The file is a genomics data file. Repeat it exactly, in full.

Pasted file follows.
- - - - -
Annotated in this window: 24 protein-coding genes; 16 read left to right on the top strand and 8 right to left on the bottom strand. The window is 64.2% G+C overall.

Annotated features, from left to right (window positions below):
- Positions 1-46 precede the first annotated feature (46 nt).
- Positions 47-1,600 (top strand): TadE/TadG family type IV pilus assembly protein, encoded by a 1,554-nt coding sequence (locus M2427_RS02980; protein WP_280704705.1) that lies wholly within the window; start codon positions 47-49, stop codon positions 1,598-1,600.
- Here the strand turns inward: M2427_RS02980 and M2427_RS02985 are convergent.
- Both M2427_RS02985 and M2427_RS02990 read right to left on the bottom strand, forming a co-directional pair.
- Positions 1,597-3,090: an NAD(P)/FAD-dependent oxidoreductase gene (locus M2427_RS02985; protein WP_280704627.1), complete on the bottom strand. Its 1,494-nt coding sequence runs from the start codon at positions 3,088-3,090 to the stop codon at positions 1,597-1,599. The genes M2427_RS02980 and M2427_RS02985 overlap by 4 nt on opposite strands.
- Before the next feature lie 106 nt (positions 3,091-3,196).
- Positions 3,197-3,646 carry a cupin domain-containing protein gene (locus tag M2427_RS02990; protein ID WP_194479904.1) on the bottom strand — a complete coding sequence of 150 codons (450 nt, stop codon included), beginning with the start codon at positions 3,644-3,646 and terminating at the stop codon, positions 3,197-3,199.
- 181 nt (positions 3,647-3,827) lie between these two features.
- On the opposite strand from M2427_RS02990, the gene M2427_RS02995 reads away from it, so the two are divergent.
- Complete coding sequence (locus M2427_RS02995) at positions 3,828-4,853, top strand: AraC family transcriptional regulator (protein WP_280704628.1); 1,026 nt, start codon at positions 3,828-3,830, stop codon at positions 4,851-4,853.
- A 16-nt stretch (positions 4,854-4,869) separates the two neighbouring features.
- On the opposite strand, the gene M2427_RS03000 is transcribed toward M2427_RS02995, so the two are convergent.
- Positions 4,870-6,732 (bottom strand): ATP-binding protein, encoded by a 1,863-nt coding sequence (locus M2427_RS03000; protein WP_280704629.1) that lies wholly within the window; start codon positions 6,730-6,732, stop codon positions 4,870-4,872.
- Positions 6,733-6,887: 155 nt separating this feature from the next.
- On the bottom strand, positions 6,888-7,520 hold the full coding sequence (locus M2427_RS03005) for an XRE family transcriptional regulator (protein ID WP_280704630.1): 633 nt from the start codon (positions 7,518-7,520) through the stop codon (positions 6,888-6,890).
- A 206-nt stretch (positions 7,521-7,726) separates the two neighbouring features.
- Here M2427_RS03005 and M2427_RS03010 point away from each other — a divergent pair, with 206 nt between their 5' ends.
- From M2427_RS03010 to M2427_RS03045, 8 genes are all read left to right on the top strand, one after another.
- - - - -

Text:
Annotated in this window: 24 protein-coding genes; 16 read left to right on the top strand and 8 right to left on the bottom strand. The window is 64.2% G+C overall.

Annotated features, from left to right (window positions below):
- Positions 1-46 precede the first annotated feature (46 nt).
- Positions 47-1,600 (top strand): TadE/TadG family type IV pilus assembly protein, encoded by a 1,554-nt coding sequence (locus M2427_RS02980; protein WP_280704705.1) that lies wholly within the window; start codon positions 47-49, stop codon positions 1,598-1,600.
- Here the strand turns inward: M2427_RS02980 and M2427_RS02985 are convergent.
- Both M2427_RS02985 and M2427_RS02990 read right to left on the bottom strand, forming a co-directional pair.
- Positions 1,597-3,090: an NAD(P)/FAD-dependent oxidoreductase gene (locus M2427_RS02985; protein WP_280704627.1), complete on the bottom strand. Its 1,494-nt coding sequence runs from the start codon at positions 3,088-3,090 to the stop codon at positions 1,597-1,599. The genes M2427_RS02980 and M2427_RS02985 overlap by 4 nt on opposite strands.
- Before the next feature lie 106 nt (positions 3,091-3,196).
- Positions 3,197-3,646 carry a cupin domain-containing protein gene (locus tag M2427_RS02990; protein ID WP_194479904.1) on the bottom strand — a complete coding sequence of 150 codons (450 nt, stop codon included), beginning with the start codon at positions 3,644-3,646 and terminating at the stop codon, positions 3,197-3,199.
- 181 nt (positions 3,647-3,827) lie between these two features.
- On the opposite strand from M2427_RS02990, the gene M2427_RS02995 reads away from it, so the two are divergent.
- Complete coding sequence (locus M2427_RS02995) at positions 3,828-4,853, top strand: AraC family transcriptional regulator (protein WP_280704628.1); 1,026 nt, start codon at positions 3,828-3,830, stop codon at positions 4,851-4,853.
- A 16-nt stretch (positions 4,854-4,869) separates the two neighbouring features.
- On the opposite strand, the gene M2427_RS03000 is transcribed toward M2427_RS02995, so the two are convergent.
- Positions 4,870-6,732 (bottom strand): ATP-binding protein, encoded by a 1,863-nt coding sequence (locus M2427_RS03000; protein WP_280704629.1) that lies wholly within the window; start codon positions 6,730-6,732, stop codon positions 4,870-4,872.
- Positions 6,733-6,887: 155 nt separating this feature from the next.
- On the bottom strand, positions 6,888-7,520 hold the full coding sequence (locus M2427_RS03005) for an XRE family transcriptional regulator (protein ID WP_280704630.1): 633 nt from the start codon (positions 7,518-7,520) through the stop codon (positions 6,888-6,890).
- A 206-nt stretch (positions 7,521-7,726) separates the two neighbouring features.
- Here M2427_RS03005 and M2427_RS03010 point away from each other — a divergent pair, with 206 nt between their 5' ends.
- From M2427_RS03010 to M2427_RS03045, 8 genes are all read left to right on the top strand, one after another.